Be Smart: Ways to Help Safeguard your Identity during the Tax Season

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The sun is out and clouds are disappearing. We are on the brink of spring in Arizona. Not only does this time of year bring out baseball, flowers, shorts and flip flops (and don’t forget the sunscreen!); but it also brings tax season. Thieves and scam artists thrive on this time of year taking advantage of unsuspecting people by stealing their identities and claiming tax returns for their own.

In an article from Forbes magazine, dated April 22, 2016, the IRS estimated $227 million was claimed in fraudulent refunds coming from 42,148 fraudulent tax returns as of March 5, 2016. For the same time frame, the IRS had prevented issuing fraudulent refunds in the amount of $180 million.   Using identity theft filters, as of February 29, 2016, the IRS found approximately 35,000 fraudulent e-filed tax returns and a little over 700 paper tax returns. For more about these staggering numbers, read Startling Report of IRS Tax Refund Frauds—Including Inside Jobs by Robert Wood at: https://www.forbes.com/sites/robertwood/2016/04/22/startling-report-of-irs-tax-refund-frauds-including-inside-jobs/#1cc809912b6b).

What can you do to try and prevent someone from using your identity for tax fraud? Here are some helpful tips:

    • Be aware
    • File your taxes early
    • Do not carry your social security card. Memorize it.
    • Don’t give out your personal information (unless absolutely necessary)
      • Make sure anyone you do give your personal information to is a reliable source. This includes: name, date of birth, address, social security number etc.
    • Monitor your credit cards and bank statements (make sure all the charges are correct)
    • Don’t use unsecured WIFI/ internet connections to file your taxes
    • Keep updated with the common types of schemes so as to not fall victim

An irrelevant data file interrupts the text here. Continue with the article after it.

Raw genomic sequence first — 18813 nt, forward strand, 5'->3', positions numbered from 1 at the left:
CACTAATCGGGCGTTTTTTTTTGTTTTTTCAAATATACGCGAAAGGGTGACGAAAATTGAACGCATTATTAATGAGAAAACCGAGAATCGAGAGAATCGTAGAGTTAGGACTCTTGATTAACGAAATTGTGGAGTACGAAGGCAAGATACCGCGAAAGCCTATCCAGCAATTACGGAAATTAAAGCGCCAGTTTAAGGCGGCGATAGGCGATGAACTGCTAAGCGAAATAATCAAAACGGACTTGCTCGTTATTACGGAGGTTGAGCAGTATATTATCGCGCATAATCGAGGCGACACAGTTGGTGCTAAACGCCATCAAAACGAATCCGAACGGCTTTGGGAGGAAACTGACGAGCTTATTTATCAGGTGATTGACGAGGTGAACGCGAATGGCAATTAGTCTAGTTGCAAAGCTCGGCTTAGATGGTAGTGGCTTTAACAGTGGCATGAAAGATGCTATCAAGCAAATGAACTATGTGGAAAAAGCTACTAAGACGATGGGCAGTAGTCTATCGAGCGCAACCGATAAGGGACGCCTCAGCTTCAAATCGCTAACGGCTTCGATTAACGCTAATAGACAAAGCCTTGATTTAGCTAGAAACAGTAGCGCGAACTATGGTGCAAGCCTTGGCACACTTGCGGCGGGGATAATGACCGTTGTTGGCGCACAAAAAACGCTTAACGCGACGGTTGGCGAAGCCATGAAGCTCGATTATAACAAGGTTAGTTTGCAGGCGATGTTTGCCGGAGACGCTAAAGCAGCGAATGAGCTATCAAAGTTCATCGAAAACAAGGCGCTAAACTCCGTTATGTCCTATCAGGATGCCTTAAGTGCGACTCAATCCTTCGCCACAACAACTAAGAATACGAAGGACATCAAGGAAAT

• Monitor your accounts
    • Review what your tax preparer has prepared
    • Document / keep records
    • Check your credit reports (Transunion.com/ Experian.com/ Equifax.com)
    • Take part in the Maricopa County Sponsored Shred A –Thon
      • These are offered numerous times throughout the year. The next opportunity is our annual Mega Shred-a-Thon scheduled for April 10, 2017. Check the Maricopa County Attorney’s Office website for more information:       http://www.maricopacountyattorney.org/

Has the IRS called you recently telling you that you owe money and you had no prior notice of a pending tax liability? This is a scam.  When the IRS is no longer actively working a case, they will send the account to a collection agency and will send the tax payer a letter stating as such. Once the account is in collection, the IRS will send another letter confirming that the account has gone to collections. Remember, the IRS will not ask for tax payment over the phone and they will not ask for payment on a prepaid debit card. The IRS and/or a debt collection agency will inform the taxpayer of the electronic payment options and all payments by check should be made payable to the U.S. Treasury and sent directly to the IRS and no one else.

If you have any questions or want to confirm a call or contact you have had with someone claiming to be the IRS, you can call the IRS at 1-800-829-1040 or Treasury Inspector General for Tax Administration (TIGTA) 1-800-366-4484. For more: Scam Phone Calls Continue; IRS Identifies Five Easy Ways to Spot Suspicious Calls (March 10, 2017) https://www.irs.gov/uac/newsroom/scam-phone-calls-continue-irs-identifies-five-easy-ways-to-spot-suspicious-calls and New Private Debt Collection Program to Begin Next Spring; IRS to Contract with Four Agencies; Taxpayer Rights Protected (March 10, 2017) https://www.irs.gov/uac/newsroom/new-private-debt-collection-program-to-begin-next-spring-irs-to-contract-with-four-agencies-taxpayer-rights-protected.

What do you do if you suspect that someone has stolen your identity for tax purposes? Contact your local police department and make a report. Go on the IRS website and follow their instructions of how to report suspected tax fraud.

There are different ways that someone can fall victim to tax fraud. Someone could steal your social security number or your tax preparer could steal your tax return. See: How Do You Report Suspected Tax Fraud Activity? (March 10, 2017) https://www.irs.gov/individuals/how-do-you-report-suspected-tax-fraud-activity. The Federal Trade Commission also has a report that you can fill out if you have fallen victim to identity theft. See: Report Identity Theft and Get a Recovery Plan (March 10, 2017) https://www.identitytheft.gov/#what-to-do-right-away.

The Federal Trade Commission has information for people who have fallen victim to identity theft. The first step listed is to file an identity theft report. Read more from Know Your Rights (March 10, 2017) https://www.identitytheft.gov/Know-Your-Rights.

These are but a few helpful hints and things to think about during this tax season. Stay diligent and protect your identity.